One of the more bewildering aspects of a trademark application is describing the goods and services the mark will identify. In this post we look at how the USPTO classifies goods and services for trademark applications. We have another blog article if you’re interested in that other bewildering aspect of trademark law called Likelihood of Confusion.
Why do goods and services matter?
A trademark identifies the source of goods or services: when you see “McDonalds,” you think restaurants; when you see “Nike,” you think shoes. In fact, a trademark can be thought of as consisting of two parts: the mark itself, and the goods or services it identifies.
Because trademarks are associated with specific goods or services, the same words can be trademarked for different services. For example, there are over 100 live registrations or applications for the word “DELTA,” covering all manner of goods and services, including woodworking machines, building insulation, paint brushes, watches, metal detectors, air transportation, and soccer balls, just to name a few. Just think about that for a minute: There are over a hundred different companies or people, all using the same trademark “DELTA”.
What are classes?
Because a trademark’s significance lies in its association with a particular set of goods or services, describing those goods and services is one of the most important parts of the application. The USPTO requires trademark applications to include a description of the goods and services the mark will identify. To help organize the millions of registered trademarks, the USPTO organizes different types of goods and services into “classes.” There are 45 classes: 34 for goods, and 11 for services. The number is called the “class code” or “class number,” while the text describing the class is simply called the “class” or “title”.
In theory, similar goods (or services) will be found in the same class. For example, most clothing belongs in Class 025. Alcoholic beverages (other than beer) belongs in Class 034. Jewelry will typically belong in Class 014. Often, a trademark will belong in more than one class. For example, NIKE is registered for shoes (class 025), glasses (class 009), and golf clubs (class 028), among many other classes. While it is sometimes obvious what class a particular good or service belongs to (t-shirts will be in class 025), it can occasionally be different to select the appropriate classes (wall hangings belong in different classes depending on what they are made of, and they are different than wall coverings).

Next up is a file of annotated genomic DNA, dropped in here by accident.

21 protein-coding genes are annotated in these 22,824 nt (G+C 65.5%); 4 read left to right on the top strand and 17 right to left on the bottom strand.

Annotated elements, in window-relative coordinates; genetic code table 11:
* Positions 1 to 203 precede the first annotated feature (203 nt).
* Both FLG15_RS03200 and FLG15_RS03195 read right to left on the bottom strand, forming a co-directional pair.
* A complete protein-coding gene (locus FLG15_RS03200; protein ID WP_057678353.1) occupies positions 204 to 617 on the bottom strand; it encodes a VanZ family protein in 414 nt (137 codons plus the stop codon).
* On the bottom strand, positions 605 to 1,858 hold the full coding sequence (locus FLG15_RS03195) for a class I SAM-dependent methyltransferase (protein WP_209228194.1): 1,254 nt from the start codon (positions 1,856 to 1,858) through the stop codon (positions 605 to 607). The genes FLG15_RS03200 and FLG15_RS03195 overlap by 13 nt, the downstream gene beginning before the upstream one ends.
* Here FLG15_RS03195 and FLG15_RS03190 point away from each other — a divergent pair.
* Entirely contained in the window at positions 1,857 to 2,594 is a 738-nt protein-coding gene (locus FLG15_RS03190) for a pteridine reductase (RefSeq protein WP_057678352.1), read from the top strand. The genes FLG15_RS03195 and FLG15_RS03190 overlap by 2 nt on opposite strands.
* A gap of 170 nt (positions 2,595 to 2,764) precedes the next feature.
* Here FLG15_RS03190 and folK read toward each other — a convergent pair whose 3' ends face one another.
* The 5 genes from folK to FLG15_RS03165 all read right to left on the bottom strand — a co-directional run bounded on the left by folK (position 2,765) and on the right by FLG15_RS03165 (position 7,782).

The class system used by the USPTO is based on the “Nice Classification,” an international trademark classification system maintained by the World Intellectual Property Organization. Within each class, the Nice Classification and the USPTO provides hundreds of specific pre-approved descriptions. If none of these are appropriate, you can draft your own. The USPTO has a very nice Public ID Master List for Trademarks that provides searching by description.
Why Do Classes Matter?
To the business person, it can be hard to see why any of this matters. The most important reason, of course, is that correctly classifying your mark and describing your goods and services is necessary to obtain a valid trademark registration. Getting this wrong could affect your rights when it comes time to enforce your mark, even if you’re successful in registering your mark. Less importantly, the USPTO charges a fee for each class that your mark is associated with. The USPTO fee for a mark that is only used for clothing (class 025) could be as low as $225. The same mark used for clothing and eyeglasses (classes 025 and 009) would cost at least $450.
Describing your goods and services can be simple or complex. A good trademark attorney can help. Those Internet companies offering cheap trademark registration services simply cannot offer you the help needed to get the classes and descriptions of your trademark right. When considering hiring someone or a company to help you, make sure properly licensed trademark attorneys will actually work on your trademark application.
Law 4 Small Business, P.C. (L4SB). A little law now can save a lot later. A Slingshot company.